Your Weekly Diversion, Week 24

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It’s week 24 and I’m in Tennessee watching my cousins and friends play gin rummy at my aunt’s 92nd birthday party. I bask in the warmth of family love. It helps to offset the insulting rhetoric that one who probably knows better is slinging toward folk who don’t deserve it. No people deserve to be insulted in schoolyard fashion, especially by the purported leader of their nation. Then someone shoots several of his former medical colleagues and kills one, and then kills himself, in a hospital where people are try to get well and live. Yikes!

Diversions on the way….

 

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Photo from pixabay.com

Are you interested in learning about Zen meditation? Norman Fisher explains it well in Lion’s Roar.

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Photo from Smitten Kitchen

This is the season for gardening and for grilling, and when you can combine a margherita pizza grilled outside with a salad of tomatoes and greens from your own garden, why wouldn’t you? We had a great Tennessee BBQ with my cousin’s husband serving as grillmaster, presiding over grilling hamburgers, artisan chicken sausages, and for the vegetarians, Fieldburgers, chipotle marinated tofu steaks and veggie skewers wth homegrown veggies. We didn’t grill any pizza, but the idea is really intriguing, so here’s how.

 

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A week or so ago, I covered the Danish concept of hygge,  what I interpret to include a rather enchanting sense of comfort, simplicity, beauty and cozy utility. There are many interpretations of hygge (pronounced “hoo-gah). While in an independent Tennessee bookstore filled with special finds, I found Meik Wiking’s book, pictured above.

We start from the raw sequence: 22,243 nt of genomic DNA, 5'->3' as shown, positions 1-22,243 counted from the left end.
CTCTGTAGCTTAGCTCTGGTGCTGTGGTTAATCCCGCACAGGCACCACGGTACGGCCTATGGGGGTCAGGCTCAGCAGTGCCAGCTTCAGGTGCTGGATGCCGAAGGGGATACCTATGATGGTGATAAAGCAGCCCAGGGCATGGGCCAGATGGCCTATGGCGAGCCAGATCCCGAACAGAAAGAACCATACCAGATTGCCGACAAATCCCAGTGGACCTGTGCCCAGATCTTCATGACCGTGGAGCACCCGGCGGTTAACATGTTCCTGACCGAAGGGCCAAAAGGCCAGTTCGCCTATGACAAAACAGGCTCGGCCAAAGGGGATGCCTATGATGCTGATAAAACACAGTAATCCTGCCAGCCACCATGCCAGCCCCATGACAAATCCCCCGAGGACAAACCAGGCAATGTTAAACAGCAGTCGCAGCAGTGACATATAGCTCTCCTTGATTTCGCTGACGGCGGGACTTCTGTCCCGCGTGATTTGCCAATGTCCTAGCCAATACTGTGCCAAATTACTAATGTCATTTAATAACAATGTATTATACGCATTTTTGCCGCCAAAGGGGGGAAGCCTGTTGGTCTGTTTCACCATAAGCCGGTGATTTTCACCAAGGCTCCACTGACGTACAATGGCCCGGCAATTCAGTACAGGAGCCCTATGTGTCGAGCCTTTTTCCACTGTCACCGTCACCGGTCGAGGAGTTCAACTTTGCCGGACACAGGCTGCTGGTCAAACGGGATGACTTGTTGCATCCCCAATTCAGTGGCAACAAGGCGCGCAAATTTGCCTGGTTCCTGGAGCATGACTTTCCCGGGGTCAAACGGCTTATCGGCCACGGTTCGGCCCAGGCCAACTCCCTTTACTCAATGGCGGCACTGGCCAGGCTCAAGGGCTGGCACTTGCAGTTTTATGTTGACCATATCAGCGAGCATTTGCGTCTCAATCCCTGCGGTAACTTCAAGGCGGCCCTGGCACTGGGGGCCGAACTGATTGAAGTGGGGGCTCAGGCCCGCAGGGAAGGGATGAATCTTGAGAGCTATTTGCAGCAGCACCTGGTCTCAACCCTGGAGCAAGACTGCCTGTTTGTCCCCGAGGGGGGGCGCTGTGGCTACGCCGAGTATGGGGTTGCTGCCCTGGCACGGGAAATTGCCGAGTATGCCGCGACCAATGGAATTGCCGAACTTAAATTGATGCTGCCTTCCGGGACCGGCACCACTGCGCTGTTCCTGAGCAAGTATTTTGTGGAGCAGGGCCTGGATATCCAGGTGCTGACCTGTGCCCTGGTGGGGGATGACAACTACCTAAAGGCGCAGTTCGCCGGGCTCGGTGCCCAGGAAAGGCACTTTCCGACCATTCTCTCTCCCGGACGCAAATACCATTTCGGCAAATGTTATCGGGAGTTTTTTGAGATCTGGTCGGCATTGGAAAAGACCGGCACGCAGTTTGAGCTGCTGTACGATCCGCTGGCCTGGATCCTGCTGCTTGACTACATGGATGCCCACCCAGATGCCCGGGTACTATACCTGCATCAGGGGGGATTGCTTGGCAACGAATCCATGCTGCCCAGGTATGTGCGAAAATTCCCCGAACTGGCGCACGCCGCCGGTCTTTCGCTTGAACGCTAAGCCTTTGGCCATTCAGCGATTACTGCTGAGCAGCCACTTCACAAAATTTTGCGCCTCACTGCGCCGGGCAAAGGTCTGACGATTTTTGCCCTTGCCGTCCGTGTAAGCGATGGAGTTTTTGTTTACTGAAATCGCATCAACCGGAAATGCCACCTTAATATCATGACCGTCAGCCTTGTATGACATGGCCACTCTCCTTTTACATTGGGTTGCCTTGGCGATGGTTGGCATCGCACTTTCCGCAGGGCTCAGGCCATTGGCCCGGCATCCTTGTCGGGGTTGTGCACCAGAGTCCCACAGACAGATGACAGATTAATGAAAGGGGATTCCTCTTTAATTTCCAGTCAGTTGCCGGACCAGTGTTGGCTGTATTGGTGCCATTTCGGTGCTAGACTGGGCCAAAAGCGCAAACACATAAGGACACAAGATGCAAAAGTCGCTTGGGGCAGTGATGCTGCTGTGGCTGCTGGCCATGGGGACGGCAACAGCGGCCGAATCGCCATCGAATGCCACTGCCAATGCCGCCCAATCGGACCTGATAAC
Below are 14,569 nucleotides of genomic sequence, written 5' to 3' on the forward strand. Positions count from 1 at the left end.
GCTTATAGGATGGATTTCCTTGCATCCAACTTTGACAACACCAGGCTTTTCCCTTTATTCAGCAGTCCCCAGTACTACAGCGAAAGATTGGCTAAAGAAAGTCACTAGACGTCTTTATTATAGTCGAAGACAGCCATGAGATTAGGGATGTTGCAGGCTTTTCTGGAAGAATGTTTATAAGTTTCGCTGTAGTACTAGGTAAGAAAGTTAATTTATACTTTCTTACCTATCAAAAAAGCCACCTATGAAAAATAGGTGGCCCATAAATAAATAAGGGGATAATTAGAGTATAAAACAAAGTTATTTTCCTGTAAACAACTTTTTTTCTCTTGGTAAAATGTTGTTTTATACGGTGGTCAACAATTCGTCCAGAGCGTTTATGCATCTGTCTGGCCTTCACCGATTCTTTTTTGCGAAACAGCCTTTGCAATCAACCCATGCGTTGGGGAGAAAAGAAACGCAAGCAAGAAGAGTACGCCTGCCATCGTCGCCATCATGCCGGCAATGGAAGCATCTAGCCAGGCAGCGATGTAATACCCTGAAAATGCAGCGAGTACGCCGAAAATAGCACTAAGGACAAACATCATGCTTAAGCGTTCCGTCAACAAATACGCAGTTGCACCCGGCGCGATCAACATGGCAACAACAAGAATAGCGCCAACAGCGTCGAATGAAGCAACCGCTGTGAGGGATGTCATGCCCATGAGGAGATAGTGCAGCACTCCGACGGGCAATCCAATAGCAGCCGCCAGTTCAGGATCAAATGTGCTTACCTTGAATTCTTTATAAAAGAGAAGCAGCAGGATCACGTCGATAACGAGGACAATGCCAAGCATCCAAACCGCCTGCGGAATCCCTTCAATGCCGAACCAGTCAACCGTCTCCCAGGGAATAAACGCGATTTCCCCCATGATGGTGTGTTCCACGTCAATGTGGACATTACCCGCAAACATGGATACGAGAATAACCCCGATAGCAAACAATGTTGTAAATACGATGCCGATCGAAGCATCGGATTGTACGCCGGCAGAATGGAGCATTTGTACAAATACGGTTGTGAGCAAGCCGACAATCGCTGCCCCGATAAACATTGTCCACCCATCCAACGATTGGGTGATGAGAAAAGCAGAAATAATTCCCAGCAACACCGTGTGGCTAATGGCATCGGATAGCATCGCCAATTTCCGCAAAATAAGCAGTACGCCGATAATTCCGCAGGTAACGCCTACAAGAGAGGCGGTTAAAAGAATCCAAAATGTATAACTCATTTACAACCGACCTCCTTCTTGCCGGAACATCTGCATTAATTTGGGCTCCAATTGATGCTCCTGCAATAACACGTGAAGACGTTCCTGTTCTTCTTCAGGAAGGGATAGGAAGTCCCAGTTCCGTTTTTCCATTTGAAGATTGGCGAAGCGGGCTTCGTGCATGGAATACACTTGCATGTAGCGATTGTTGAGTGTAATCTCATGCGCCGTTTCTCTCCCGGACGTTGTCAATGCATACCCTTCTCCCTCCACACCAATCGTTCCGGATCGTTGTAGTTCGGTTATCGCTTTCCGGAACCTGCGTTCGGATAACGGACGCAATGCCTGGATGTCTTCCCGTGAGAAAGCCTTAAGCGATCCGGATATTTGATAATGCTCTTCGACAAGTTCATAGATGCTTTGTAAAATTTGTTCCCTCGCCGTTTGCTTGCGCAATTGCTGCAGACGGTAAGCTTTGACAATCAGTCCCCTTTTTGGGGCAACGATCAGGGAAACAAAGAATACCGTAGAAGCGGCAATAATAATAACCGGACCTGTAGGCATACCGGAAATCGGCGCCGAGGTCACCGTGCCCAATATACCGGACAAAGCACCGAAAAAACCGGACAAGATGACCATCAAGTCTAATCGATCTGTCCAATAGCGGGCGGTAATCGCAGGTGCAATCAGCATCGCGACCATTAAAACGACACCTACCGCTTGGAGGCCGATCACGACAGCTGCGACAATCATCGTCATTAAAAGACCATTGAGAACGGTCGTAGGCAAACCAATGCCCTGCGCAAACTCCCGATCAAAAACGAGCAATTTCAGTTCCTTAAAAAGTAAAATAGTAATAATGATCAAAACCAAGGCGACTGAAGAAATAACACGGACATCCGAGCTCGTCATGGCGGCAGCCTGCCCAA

And for some music to bring some hygge into your world, you might find this Hawaiian song by Kason Gomes helpful.

Namasté

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May We know How to Nourish the Seeds of Joy and Happiness in Ourselves

Loving kindness meditation includes aspiring for ourselves and all other beings to know how to nourish the seeds of joy and happiness in ourselves every day. Daily practice of seeing, recognizing and nourishing those seeds of joy is not only a pleasure but an obligation towards our well-being, just as eating, breathing and sleeping are equally important obligations. Oh sure, we can get along without nourishing our happiness, but as a wise one said, “man does not live by bread alone,” neither can we flourish without regular infusions of joy. How do we know how to nourish joy? I find that it is mindfulness to daily experience, even the smallest things and seemingly irrelevant events, that provides the seeds of joy. Once perceived and appreciated, and shared, the small things and brief events are ours to savor with joy. In the past few days, here are just some of the things and events that have brought me joy:

  • Watching a chipmunk eat piece after piece of a cut-up peach, filling his cheeks, running back somewhere in the underbrush, and returning for more
  • Seeing the white-tipped, bushy tail of a red fox as he lept in tall grass near my garden, as this beautiful drawing by irishishka portrays

    Red Fox Pounce by irishishka

  • Smelling a skunk under our window at night, the pungent aroma signalling some distress or confrontation but no indications of what by morning.

    Pepe Le Pew, courtesy of Walt Disney Studios

  • Hearing the amazing hooting of an owl in the middle of the night, and learning that it was a Great Horned Owl

    Great Horned Owl

  • Seeing wild raspberries near my garden Buddha

    Wild Raspberries

  • Seeing Spotted Touch-Me-Not near the raspberries

    Spotted Touch-Me-Not

  • Realizing that my anger can teach me something wonderful and useful, healing, peaceful and divine, by reading “The Poison Tree” by Judy Lief in the latest Shambhala Sun. Click here for a preview.

    “The Poison Tree” in Shambhala Sun

    What brings you joy today?

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